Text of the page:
On Monday, President Joe Biden had the once-in-a-lifetime opportunity to unveil the first full-color image delivered by the James Webb Space Telescope: a bright, colorful deep field snapshot of space in the direction of SMACS 0723, a region of the night sky containing a galaxy cluster so massive that it ends up bending light around it. The result is a magnification of stellar objects in the background—distant stars and galaxies of all shapes and sizes, glimmering with brilliance.
Finally, less than a day later, we have the complete set of the first full-color science images, brought to us by the world’s most powerful space observatory.
“It’s an example of what NASA can achieve,” NASA administrator Bill Nelson told reporters Tuesday morning. “It’s one of these great engineering feats—not just for us, but for humanity.”
Feast your eyes on the true power of the JWST below:
WASP-96 b: This isn’t a photo per se—it’s the measurement of water content in the atmosphere of a giant exoplanet located 1,150 light-years from Earth, outside the solar system. This gaseous giant has half the mass of Jupiter but orbits its host star every 3.4 days—making it an extremely hot world. It has a gorgeous sheen to it thanks to the high sodium content in its atmosphere, which also renders it cloud-free.
Southern Ring Nebula: Also known as the “Eight-Burst” nebula, it's home to a dying star that’s hemorrhaging gas into a cloud stretching nearly a light-year in diameter. The Southern Ring Nebula is 2,000 light-years from Earth. Pictured above is a side-by-side view of the nebula as pictured using two different cameras on Webb: the Near-Infrared Camera (NIRCam) on the left, and the Mid-Infrared Instrument (MIRI) on the right.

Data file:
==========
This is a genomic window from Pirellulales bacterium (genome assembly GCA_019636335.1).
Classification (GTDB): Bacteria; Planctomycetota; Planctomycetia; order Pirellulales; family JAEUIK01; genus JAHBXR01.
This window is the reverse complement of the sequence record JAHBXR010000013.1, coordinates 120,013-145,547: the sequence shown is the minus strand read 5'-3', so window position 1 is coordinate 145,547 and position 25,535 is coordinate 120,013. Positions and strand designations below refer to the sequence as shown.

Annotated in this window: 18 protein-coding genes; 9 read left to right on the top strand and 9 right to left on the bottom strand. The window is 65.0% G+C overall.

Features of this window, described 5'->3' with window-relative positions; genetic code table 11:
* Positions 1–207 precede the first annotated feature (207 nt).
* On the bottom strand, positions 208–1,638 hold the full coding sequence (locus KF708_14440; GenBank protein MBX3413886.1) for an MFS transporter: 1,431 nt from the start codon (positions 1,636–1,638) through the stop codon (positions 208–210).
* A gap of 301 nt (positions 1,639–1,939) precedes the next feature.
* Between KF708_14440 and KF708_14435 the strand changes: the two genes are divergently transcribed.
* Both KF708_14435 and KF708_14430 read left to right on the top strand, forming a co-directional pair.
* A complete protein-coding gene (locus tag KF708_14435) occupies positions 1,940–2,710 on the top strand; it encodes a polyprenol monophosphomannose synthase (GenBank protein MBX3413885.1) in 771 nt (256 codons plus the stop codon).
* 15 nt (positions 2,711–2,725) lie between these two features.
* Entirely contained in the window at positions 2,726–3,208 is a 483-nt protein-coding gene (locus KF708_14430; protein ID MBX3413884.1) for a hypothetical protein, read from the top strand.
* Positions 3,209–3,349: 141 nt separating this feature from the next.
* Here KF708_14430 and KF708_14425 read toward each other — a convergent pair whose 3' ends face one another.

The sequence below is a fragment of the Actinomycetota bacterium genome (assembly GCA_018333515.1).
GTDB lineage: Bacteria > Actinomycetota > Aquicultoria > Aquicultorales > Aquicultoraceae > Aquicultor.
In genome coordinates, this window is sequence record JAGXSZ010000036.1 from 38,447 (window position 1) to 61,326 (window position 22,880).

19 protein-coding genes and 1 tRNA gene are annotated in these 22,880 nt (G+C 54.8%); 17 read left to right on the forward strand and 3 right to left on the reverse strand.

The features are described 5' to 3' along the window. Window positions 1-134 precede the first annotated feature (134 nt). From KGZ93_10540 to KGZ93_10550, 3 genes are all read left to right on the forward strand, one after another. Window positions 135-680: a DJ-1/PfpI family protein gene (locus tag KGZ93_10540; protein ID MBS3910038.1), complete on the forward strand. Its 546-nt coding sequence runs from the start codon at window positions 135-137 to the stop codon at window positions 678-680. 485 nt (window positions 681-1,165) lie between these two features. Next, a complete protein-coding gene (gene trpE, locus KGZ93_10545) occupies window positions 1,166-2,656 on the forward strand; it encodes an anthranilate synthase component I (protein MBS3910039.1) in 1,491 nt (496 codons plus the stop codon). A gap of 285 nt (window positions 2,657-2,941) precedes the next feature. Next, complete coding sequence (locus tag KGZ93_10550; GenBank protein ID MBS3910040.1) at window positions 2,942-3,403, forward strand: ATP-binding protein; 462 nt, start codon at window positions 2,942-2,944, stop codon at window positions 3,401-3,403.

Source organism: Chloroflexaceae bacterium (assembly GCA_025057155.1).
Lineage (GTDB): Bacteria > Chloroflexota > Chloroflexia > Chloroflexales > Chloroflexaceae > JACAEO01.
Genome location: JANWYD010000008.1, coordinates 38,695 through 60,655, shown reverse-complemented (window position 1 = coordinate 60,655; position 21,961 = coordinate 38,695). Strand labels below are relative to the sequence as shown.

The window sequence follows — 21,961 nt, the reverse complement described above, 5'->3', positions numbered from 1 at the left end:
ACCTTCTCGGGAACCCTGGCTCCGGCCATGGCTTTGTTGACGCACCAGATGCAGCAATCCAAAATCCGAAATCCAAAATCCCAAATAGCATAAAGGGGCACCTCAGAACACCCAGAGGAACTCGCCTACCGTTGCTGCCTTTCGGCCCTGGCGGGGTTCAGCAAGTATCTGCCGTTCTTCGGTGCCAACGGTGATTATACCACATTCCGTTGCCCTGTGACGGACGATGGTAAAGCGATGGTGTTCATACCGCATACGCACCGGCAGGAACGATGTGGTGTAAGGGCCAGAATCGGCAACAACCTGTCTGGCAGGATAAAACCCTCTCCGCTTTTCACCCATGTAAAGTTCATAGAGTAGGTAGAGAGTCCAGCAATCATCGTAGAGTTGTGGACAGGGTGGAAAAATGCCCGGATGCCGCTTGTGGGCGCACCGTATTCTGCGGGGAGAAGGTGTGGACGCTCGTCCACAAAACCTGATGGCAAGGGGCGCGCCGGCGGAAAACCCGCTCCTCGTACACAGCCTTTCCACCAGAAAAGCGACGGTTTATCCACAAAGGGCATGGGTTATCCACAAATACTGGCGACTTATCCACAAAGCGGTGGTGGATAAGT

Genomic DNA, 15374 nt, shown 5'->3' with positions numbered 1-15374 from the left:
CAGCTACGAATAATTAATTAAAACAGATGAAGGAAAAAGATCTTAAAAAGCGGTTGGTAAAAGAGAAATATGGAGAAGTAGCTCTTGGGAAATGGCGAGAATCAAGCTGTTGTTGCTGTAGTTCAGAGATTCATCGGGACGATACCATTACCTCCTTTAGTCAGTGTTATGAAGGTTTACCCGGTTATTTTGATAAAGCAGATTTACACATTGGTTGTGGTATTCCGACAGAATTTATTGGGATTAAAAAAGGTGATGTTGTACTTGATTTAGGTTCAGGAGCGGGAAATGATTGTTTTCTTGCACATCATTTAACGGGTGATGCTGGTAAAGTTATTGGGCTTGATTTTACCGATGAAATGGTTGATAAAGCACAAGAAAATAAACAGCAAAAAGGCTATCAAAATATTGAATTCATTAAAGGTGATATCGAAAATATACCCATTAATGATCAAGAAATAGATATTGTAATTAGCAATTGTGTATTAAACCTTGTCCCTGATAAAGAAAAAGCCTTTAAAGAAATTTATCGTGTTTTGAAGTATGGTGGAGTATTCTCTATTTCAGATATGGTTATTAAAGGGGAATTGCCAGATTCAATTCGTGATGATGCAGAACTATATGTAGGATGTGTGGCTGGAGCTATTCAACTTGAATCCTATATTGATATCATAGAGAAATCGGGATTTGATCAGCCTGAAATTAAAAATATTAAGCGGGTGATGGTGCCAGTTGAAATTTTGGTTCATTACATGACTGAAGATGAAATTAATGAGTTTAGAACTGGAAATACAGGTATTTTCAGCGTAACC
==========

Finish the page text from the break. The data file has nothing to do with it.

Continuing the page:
Stephan’s Quintet: A compact group of five galaxies that are gravitationally bound to each other, 290 million light-years away from us. Four of the five galaxies here repeatedly encircle each other in a dance of close encounters. This is Webb’s largest image to date.
Carina Nebula: An ornate and complex region of interstellar clouds approximately 8,500 light-years away. As with other nebulae, Carina is a stellar nursery—home to infant stars (plus middle-aged ones) and masses of supercharged gas on their way to becoming stars. This is one of the biggest and brightest nebulae known to astronomers. You can see jets of gas and dust bursting in every direction, along with shrouded galaxies lurking around in some nooks and crannies between the dust.
Launched on Christmas Day 2021, the JWST, sitting one millions miles away in orbit around Earth and boasting the biggest mirrors ever used for a space observatory, specializes in looking at the universe through infrared and near-infrared light. Because light becomes stretched out as it travels longer distances, this makes JWST especially useful for piercing through cosmic dust clouds and looking at some of the farthest objects in the known universe—some as far as 13.7 billion light-years away.
That means we’re effectively using the telescope to look back 13.7 billion years ago—at the infancy of the universe. Scientists hope to use JWST to understand what the universe looked like in the immediate aftermath of the Big Bang.
The mighty telescopes will also be a key instrument in other astronomical investigations—including how stars and black holes form, and the search for planets that may be habitable to life. It has fuel for at least 20 years—which means we’ll have two decades of a steady stream of state-of-the-art eye candy.
“It’s not going to stop,” said Nelson. “Every image is a new discovery.”